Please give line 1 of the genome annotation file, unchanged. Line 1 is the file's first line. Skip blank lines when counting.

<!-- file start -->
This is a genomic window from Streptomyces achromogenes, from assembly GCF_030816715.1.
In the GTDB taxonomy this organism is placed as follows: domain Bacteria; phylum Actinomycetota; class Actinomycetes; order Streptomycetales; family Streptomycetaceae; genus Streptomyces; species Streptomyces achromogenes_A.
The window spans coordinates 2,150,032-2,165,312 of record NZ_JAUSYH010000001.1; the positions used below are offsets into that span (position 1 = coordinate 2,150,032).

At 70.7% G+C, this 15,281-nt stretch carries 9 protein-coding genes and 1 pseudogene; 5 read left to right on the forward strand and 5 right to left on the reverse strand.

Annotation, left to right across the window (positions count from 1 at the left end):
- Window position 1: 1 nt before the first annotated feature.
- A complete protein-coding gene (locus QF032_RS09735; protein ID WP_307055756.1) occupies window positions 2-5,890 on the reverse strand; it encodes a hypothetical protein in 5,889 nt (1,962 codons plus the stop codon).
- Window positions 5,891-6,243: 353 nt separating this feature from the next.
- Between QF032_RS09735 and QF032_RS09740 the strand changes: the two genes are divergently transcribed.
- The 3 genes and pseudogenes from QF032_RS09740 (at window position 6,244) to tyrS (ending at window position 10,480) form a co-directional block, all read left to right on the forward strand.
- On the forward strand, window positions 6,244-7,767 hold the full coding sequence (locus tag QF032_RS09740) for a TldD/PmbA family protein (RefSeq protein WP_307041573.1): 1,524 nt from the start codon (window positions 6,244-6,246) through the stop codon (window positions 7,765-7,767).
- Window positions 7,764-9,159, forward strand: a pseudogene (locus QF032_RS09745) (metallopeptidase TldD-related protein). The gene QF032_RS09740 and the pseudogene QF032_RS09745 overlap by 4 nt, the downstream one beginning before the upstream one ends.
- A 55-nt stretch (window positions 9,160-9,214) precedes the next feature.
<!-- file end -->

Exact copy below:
This is a genomic window from Streptomyces achromogenes, from assembly GCF_030816715.1.